Machu Picchu might be at the top of your Peru bucket list. But wait until we tell you about Kuelap Peru.
The Kuelap fortress of northern Peru is quickly becoming one of the country’s top archeological sites. Built by the ancient Chachapoyas people, it features incredible stone masonry and even more incredible history – both of which are very different from those of Machu Picchu but are just as impressive and awe-inspiring.
If you’ve never heard of this Machu Picchu alternative, you’re not alone. It’s been on the map for less than 50 years, but as infrastructure grows and access becomes easier, this pre-Incan archeological site is growing in popularity. Get in on the action before the crowds take over with this guide to Kuelap, Peru.
– The History of Kuelap Peru
The Kuelap fortress Peru was built by an ancient civilization of people that pre-date the Incas. Indeed, although the majority of the site was built between 900 and 1100 CE, the Chachapoyas people inhabited this region as early as 400 BCE – a whopping 2,400 years ago.
Also called the Cloud Warriors, we don’t know much about this civilization because they didn’t keep written records. What we do know, however, is that because of where it sits high atop a mountain, they likely used it for defense from invasion. It’s believed to also have served as a site for the practice of religion and the crafting of production.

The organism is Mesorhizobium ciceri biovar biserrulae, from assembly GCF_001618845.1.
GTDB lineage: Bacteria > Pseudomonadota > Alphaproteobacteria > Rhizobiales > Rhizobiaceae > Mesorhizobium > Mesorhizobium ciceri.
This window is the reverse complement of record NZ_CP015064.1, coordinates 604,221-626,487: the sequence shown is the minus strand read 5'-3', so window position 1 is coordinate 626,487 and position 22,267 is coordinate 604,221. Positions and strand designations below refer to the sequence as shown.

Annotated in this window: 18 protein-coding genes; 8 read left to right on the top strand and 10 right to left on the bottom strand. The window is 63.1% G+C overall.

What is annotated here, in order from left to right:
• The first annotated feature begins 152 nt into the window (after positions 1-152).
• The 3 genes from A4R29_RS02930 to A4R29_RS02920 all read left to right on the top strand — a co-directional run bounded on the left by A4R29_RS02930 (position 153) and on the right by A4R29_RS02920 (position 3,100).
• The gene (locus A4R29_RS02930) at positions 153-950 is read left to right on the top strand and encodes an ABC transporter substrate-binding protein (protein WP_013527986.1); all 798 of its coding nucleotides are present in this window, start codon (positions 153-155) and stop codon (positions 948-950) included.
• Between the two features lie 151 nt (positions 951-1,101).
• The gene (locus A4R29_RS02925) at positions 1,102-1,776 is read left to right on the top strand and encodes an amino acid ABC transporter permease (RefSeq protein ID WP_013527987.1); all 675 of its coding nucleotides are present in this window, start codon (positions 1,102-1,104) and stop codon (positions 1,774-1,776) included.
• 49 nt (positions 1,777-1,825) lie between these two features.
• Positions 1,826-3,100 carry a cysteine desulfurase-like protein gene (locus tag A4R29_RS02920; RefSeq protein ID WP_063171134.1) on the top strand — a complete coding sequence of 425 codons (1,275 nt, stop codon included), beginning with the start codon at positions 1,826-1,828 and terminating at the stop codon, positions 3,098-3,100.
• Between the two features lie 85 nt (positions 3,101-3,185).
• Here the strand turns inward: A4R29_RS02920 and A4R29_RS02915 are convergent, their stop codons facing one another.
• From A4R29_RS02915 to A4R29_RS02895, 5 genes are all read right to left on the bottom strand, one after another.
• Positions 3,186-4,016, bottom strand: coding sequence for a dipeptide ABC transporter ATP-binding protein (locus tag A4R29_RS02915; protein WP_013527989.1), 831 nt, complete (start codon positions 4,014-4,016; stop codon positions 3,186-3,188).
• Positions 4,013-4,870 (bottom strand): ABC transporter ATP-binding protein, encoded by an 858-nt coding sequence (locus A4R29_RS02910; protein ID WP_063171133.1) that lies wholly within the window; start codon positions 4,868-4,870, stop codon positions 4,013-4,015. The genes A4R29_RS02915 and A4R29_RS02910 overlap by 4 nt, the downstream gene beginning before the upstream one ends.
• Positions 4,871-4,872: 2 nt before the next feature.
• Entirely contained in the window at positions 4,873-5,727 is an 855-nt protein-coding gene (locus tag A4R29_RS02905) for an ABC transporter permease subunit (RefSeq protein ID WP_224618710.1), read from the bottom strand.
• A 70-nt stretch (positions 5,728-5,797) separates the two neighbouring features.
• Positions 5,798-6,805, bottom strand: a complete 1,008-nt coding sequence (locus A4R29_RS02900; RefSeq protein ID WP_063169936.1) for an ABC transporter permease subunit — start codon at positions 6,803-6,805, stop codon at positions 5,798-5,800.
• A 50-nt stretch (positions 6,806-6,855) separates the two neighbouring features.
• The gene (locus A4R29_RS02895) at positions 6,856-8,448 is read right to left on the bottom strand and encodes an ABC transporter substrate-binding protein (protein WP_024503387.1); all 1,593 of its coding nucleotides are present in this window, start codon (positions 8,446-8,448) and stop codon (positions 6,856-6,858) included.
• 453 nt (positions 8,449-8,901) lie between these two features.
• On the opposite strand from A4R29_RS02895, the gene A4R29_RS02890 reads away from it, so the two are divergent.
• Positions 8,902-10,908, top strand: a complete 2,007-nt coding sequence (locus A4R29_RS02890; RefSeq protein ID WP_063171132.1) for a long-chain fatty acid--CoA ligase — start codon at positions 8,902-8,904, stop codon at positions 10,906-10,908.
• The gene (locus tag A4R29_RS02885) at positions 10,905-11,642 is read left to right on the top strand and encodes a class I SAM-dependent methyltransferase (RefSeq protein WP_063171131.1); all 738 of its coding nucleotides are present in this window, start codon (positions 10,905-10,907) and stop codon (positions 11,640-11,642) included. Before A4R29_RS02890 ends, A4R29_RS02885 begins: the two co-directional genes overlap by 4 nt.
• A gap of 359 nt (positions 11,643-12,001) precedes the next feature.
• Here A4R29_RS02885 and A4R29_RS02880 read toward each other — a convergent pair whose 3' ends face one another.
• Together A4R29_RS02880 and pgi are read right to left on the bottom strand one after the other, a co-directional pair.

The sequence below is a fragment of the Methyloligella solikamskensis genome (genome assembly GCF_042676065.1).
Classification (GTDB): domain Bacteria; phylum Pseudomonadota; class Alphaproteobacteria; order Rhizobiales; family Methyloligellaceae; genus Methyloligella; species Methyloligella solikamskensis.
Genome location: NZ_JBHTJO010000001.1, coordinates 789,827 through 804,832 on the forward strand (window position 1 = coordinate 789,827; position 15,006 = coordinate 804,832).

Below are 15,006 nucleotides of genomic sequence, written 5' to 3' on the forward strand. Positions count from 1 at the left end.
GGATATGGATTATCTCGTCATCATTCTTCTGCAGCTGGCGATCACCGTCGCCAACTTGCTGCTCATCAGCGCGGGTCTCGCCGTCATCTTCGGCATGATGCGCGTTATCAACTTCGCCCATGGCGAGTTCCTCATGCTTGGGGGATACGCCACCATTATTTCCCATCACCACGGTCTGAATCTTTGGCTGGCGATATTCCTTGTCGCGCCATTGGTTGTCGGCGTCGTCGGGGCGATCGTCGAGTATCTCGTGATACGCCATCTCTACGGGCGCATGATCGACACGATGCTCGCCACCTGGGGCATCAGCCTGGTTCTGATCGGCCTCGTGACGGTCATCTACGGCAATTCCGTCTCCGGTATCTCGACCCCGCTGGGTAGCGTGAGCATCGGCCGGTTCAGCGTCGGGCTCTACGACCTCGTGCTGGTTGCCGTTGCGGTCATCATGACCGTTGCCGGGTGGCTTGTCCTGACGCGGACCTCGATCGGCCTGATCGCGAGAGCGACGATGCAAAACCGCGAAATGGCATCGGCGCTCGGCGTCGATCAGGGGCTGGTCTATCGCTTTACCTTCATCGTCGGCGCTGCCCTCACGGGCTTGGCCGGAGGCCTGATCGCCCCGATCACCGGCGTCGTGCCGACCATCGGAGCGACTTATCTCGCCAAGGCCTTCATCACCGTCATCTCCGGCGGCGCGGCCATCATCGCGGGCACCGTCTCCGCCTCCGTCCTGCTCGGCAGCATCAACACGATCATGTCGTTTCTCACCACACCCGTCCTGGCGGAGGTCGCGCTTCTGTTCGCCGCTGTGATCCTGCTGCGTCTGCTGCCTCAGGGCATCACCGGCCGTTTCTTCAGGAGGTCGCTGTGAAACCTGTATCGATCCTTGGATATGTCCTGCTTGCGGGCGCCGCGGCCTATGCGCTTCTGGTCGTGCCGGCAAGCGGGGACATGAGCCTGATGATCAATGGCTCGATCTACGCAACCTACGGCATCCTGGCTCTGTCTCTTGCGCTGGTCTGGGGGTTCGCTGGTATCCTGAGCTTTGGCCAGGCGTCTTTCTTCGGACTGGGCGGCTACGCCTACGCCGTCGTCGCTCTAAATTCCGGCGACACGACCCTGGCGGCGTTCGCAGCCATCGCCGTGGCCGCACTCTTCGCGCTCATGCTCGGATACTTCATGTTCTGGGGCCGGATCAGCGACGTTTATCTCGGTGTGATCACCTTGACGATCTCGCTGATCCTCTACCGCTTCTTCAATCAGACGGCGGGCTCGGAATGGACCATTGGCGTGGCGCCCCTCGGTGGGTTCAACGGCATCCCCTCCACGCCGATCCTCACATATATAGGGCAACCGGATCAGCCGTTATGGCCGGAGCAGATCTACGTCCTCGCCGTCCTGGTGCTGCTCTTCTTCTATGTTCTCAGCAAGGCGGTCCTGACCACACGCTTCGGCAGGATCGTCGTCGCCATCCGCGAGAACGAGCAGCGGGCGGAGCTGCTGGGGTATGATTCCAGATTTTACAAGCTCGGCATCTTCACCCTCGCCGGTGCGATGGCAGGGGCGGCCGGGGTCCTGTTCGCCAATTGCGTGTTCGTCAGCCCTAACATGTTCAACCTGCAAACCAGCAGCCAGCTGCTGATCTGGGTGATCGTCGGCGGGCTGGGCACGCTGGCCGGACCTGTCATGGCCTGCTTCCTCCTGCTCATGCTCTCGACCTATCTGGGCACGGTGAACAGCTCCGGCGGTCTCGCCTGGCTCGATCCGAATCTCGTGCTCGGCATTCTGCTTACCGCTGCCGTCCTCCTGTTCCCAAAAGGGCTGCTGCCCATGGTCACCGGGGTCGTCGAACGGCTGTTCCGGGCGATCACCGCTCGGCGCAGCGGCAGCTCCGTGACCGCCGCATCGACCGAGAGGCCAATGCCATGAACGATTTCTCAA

At its height, it likely housed more than 5,000 people, many of which were priests, lords, and other significant people in society. And though the Inca Empire conquered much of the surrounding area by 1470 CE, the Chachapoyas people were never wiped out. In fact, the indigenous people who live in the area today share the same DNA as these ancient peoples.
It wasn’t until 1570 that the area was truly conquered by the Spanish. Following that, the site was abandoned and swiftly faded into history. As the surrounding jungle took over, the buildings and their importance were forgotten by the indigenous of the area. In 1843, it was rediscovered but remained mostly unknown until radar found the site again in the 1980s.
Today, what remains of the Kuelap fortress of northern Peru are mostly the foundations of the buildings that once stood there, save for a few houses, the impressive outer wall, and the Templo Mayor. On these buildings, we can still see geometrical shapes, carvings, and even remaining colors. But it’s the mystic energy of the place that draws visitors and captivates all of their senses.